Media:Â Â fabric collage Dimensions:Â Â 22″x22″ Date of Work:Â Â 07/2008
This is created for the EBSQ Annual Ripped Show 2008. I have been doing a lot of mandala-like art recently, so I was drawn to Tina’s “Dali and the Eye of God” piece. I translated it into fabric applique. It is quilted and embellished with lace, ribbon and a variety of fabrics including silk, cotton, and rayon. I named it after a soundgarden song that kept going though my head whenever I would work on it. Starting August 1st you can vote for your favorites at EBSQ.Â
Here is a little Work in Progress Step-by-step snapshot. I still need to finish a bit of quilting and make the hanging tabs…but my machine decided to go AWOL on me, so I will be running it into the shop tomorrow.
So far this piece is comprised of recycled party and prom dresses, a silk kimono, carpet samples and a plain white sheet. All of the dress fabric is some kind of recycled scrap that I received from my late Aunt Minnie. I still have some sequined dress that I am trying to work in and I need way more blue. Going with swirls and curls to get a wave/water type feeling. I am also trying to really incorporate texture with the unusual combination and layering of the fabrics. I believe this might become a tote bag to take to the pool for my swim sessions.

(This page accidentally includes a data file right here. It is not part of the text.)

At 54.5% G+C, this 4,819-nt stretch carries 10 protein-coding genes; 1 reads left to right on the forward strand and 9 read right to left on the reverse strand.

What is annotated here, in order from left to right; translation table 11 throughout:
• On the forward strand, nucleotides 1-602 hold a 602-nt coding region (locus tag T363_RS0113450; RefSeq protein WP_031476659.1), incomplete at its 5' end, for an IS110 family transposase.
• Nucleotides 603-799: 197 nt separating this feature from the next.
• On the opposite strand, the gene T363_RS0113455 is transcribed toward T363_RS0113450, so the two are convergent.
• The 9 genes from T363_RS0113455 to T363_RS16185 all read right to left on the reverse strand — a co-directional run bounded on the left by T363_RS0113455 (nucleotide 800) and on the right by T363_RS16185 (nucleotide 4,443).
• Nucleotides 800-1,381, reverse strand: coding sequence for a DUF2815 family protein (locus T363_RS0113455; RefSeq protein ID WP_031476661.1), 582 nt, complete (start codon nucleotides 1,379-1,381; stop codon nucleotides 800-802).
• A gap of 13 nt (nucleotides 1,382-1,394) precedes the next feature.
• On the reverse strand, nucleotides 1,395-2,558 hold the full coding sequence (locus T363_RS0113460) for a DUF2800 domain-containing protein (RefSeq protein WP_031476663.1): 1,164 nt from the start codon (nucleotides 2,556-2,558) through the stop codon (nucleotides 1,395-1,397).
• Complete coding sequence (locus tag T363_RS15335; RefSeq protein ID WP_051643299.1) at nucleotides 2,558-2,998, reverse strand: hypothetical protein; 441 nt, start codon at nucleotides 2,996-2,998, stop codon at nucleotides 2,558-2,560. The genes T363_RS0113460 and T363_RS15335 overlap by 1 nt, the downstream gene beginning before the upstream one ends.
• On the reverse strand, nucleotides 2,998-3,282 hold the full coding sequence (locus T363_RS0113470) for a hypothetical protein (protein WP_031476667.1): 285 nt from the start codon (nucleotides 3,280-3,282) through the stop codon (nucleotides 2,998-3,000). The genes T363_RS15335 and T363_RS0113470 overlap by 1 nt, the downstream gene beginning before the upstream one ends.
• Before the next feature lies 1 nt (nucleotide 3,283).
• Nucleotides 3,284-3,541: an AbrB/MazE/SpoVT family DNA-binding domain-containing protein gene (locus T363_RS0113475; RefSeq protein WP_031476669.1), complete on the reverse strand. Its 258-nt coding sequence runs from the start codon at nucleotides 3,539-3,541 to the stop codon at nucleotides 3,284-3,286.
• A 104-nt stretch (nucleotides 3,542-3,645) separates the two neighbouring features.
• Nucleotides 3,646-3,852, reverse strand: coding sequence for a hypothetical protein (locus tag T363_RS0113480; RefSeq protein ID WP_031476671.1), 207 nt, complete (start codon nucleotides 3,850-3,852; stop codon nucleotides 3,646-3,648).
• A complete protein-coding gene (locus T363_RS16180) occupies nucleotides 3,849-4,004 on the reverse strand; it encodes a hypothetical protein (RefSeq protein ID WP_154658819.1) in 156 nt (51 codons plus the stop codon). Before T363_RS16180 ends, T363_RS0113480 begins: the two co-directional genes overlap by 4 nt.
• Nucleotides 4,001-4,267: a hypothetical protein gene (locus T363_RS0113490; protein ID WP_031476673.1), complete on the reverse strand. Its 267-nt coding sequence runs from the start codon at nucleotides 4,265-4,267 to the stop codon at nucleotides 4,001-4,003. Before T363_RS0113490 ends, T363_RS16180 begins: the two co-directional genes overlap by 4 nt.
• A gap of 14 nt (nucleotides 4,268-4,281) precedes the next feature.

I will share more when it is finished. And the other elements as they are created this month. Still working on techniques from my Fiber arts book too.
I have done a lot of ‘reverse applique’ in the past 4 years, so this is not a new technique. The book shows a different way to do it than I have been doing in my work. I really should have tried their suggested method. I layer a bunch of fabrics, sew my design and then cut away the top layers that I don’t want and allow the lower layers to show. In this piece the top most fabric is the bright print, with yellows below it and then green below that. The green is actually under the batting. I like the additional depth that this allows. The book shows cutting the holes in the top fabric first, then sewing on the behind fabrics.
I actually really like this one… again all scraps and talk about bright! So many of these fabrics are from a bag of stuff I got from my mom, that she got from storage that was originally from my GREAT Aunt Minnie. So they are from the 40’s-70’s I imagine.
So far, I am having a great time with this challenge and the resulting fabric journal is going to be very cool!